Weatherford Democrat


April 15, 2011

Reno clerk, acting police chief suspended and investigated

RENO — The Reno city council suspended their acting chief of police and court clerk Monday night amid allegations of unethical conduct and appointed their accusers to conduct an investigation.

Former interim police chief Sean Foley and court clerk Jessica Robles were suspended with pay pending the outcome of an investigation.

At issue is how and why the then court clerk, reportedly at the request of then acting chief of police Foley, requested from city staff the Social Security numbers of city secretary Gary Robinson and new public safety director Joe Polino.

With Mayor Roen Cox objecting, both Polino and Robinson were asked by the council Monday to conduct an investigation into the incident, and Polino was named acting chief of police in Foley’s place.

“I do think there’s been a breach of ethics by the mayor and captain [Sean Foley],” said Mayor Pro Tem Lynda Stokes, who called Friday for the special session on the issue.

Cox, who has clashed with the city council on issues in the past and is being challenged by Stokes in the election for the position of mayor, said he believes the council’s actions Monday night were unethical in appointing the accusers to do the investigation.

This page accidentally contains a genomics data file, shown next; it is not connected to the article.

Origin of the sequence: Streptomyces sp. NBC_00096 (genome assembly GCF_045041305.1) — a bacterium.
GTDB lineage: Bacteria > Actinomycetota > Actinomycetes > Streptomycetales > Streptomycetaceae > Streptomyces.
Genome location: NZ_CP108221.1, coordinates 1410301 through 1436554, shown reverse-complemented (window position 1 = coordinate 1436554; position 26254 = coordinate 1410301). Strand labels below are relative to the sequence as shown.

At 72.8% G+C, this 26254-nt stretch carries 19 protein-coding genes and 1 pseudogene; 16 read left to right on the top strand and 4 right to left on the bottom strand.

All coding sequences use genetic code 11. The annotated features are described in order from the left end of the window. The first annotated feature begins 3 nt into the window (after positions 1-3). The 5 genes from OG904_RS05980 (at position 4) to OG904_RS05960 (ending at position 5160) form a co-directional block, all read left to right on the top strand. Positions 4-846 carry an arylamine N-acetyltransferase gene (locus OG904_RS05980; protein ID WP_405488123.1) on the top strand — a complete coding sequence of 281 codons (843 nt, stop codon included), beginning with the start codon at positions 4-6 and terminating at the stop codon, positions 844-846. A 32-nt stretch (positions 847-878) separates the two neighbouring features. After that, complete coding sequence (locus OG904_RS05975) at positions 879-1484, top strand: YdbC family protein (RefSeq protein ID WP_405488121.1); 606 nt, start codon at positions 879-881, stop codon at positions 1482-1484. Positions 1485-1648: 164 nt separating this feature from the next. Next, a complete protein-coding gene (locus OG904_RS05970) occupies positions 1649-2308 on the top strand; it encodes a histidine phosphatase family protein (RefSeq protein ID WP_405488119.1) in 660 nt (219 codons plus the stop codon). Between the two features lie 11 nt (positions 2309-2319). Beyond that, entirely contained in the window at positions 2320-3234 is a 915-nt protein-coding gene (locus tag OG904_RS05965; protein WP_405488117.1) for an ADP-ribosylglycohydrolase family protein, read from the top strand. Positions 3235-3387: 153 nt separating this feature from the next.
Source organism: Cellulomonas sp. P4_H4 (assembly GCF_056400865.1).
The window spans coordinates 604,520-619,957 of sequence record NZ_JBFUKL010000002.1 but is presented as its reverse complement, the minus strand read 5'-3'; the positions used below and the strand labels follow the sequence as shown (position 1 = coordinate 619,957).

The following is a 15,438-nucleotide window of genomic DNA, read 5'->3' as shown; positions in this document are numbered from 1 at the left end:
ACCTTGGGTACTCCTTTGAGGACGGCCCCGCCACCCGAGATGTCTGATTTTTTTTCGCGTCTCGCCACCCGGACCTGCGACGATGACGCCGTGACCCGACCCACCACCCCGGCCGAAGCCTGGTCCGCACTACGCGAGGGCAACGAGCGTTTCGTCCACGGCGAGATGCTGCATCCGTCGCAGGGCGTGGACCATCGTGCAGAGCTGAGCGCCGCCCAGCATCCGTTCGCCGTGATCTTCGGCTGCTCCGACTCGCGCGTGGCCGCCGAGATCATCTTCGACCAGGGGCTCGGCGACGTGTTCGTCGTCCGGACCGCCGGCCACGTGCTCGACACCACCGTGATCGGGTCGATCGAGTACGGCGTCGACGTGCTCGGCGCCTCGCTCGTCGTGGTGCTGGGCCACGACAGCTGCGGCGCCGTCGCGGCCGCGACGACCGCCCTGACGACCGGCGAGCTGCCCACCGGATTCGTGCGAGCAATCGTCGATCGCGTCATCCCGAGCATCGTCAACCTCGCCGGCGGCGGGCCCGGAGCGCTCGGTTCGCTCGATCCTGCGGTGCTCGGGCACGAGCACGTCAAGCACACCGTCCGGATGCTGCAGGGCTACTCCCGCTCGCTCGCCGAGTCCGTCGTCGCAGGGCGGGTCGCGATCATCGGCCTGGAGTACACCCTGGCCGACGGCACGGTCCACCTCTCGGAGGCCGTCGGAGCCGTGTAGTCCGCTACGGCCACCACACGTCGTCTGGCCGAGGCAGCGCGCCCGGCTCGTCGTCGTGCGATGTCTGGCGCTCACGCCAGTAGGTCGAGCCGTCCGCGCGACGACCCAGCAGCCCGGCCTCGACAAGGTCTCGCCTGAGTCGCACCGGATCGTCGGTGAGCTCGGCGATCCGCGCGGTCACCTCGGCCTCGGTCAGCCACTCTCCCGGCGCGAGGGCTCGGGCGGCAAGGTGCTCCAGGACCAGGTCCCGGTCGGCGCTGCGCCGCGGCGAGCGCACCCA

“No public entity that I’m aware of would allow that to happen,” Cox said.

He said he is also concerned the city is hiring people, such as Polino, without doing thorough background checks.  

With the resignation of the former chief of police and another officer following the March hiring of Polino, according to Cox, the city’s police force has reportedly been reduced to recent hire Thomas Kirby and Foley.

“My client didn’t do anything wrong period,” Foley’s attorney Lance Wyatt said.

Foley was not conducting an investigation or background check on his boss, according to Wyatt, who declined to comment on what Foley was doing.

“I don’t think anybody knows what this is,” Wyatt said about what type of investigation the council is conducting. As far as he is aware, no criminal complaint has been filed.

To appoint the accuser to conduct the investigation is unusual, Wyatt said.

“The only thing we are doing is cooperating with this so called investigation,” Wyatt said. “We will let them conduct their investigation and deal with it from there.”

“There were activities that were in our mind bordering on criminal,” council member Bonnie Black said about her decision to support the suspension of Foley and the court clerk.  

“Right now it’s just an internal investigation,” Black said. “Depending on what they find, it looked very serious.”

“Joe Polino and Gary Robinson are very trustworthy and honest and there is no reason they shouldn’t be trusted,” Black said when asked whether she had any ethical concerns that the alleged victims had been appointed by the council to conduct the investigation.

Polino, reportedly hired just over a month ago as the city’s public safety director, encouraged the council to name Foley in the interim chief’s position, according to Black.